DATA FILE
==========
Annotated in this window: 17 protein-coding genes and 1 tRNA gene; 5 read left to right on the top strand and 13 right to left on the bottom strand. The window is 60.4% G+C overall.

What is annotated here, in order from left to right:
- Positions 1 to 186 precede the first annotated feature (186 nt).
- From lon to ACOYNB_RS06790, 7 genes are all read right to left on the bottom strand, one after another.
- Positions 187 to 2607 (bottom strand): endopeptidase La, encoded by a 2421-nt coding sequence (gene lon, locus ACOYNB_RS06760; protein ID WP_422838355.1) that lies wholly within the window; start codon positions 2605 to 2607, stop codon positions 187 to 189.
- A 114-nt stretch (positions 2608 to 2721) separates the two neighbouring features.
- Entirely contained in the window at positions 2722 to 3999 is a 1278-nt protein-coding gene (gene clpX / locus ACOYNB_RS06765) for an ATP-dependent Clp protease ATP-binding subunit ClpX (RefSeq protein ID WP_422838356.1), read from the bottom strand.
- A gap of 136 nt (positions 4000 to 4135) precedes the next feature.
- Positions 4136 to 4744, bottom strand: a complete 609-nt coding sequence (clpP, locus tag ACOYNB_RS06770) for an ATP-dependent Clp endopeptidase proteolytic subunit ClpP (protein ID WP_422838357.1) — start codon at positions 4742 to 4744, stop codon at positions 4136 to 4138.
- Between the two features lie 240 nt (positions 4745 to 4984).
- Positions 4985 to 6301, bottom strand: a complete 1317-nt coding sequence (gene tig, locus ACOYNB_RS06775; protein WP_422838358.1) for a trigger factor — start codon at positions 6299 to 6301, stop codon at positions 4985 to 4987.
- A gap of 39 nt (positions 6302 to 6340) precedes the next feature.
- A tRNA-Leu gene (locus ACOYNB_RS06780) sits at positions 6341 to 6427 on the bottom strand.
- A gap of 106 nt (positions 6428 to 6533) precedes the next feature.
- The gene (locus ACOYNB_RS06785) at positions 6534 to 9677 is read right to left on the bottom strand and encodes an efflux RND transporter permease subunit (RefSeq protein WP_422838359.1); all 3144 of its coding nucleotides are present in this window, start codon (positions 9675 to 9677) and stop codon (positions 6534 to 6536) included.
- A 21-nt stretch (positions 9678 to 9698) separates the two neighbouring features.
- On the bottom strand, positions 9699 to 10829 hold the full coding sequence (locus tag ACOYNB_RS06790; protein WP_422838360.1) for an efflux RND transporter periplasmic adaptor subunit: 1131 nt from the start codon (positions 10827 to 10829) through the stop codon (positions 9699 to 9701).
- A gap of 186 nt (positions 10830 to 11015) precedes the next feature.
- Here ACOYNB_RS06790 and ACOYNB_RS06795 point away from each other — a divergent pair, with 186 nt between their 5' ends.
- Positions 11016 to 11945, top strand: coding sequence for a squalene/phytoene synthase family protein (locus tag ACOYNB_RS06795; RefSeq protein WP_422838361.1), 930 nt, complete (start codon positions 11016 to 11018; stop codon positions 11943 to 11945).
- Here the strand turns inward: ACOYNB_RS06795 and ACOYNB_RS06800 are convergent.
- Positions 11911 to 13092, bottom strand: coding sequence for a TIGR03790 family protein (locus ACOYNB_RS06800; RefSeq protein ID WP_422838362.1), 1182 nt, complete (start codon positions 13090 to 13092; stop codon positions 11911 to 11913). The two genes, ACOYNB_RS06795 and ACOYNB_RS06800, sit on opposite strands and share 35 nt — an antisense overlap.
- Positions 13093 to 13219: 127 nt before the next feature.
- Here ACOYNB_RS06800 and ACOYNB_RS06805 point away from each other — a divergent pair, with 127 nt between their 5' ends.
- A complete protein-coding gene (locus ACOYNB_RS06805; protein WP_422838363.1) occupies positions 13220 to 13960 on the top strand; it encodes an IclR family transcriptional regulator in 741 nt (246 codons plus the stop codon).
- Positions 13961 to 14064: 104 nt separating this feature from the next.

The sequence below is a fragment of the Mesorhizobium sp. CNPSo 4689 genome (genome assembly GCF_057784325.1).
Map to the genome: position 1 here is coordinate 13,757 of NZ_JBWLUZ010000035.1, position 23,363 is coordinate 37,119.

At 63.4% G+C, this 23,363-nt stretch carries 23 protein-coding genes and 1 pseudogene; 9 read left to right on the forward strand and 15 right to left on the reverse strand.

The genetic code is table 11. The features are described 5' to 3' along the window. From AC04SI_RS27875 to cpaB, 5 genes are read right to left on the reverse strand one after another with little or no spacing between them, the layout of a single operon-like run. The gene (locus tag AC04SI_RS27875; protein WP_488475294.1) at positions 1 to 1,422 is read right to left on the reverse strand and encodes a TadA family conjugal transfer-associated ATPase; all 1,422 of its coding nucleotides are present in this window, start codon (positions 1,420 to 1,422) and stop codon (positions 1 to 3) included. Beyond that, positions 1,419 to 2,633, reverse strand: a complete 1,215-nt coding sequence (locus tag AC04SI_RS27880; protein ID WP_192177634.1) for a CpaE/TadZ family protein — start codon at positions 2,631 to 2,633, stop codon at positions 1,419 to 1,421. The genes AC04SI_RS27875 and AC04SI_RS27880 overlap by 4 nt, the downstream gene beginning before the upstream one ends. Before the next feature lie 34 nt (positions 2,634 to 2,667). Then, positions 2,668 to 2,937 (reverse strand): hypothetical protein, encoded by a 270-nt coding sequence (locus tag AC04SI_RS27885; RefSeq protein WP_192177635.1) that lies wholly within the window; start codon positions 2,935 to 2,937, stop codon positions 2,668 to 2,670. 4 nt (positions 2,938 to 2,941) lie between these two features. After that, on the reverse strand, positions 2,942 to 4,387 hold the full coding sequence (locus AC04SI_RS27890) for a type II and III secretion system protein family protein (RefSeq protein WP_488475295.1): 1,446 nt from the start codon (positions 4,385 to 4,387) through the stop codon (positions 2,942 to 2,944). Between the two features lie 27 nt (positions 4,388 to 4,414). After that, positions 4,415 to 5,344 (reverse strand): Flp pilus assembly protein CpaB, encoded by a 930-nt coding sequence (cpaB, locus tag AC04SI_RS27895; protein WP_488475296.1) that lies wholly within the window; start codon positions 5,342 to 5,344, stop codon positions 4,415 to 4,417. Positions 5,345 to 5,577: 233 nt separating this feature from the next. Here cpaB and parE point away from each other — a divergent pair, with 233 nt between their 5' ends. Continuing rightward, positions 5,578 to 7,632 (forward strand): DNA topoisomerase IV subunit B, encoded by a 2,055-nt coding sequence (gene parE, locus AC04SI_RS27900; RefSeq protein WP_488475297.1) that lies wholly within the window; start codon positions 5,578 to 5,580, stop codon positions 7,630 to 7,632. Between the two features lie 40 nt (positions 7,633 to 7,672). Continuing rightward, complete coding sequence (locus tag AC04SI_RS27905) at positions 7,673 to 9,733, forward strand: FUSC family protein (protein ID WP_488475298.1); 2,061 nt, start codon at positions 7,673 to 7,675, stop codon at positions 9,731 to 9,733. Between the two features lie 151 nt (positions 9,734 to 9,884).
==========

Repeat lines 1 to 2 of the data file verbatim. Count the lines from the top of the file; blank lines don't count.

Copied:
Annotated in this window: 17 protein-coding genes and 1 tRNA gene; 5 read left to right on the top strand and 13 right to left on the bottom strand. The window is 60.4% G+C overall.

What is annotated here, in order from left to right: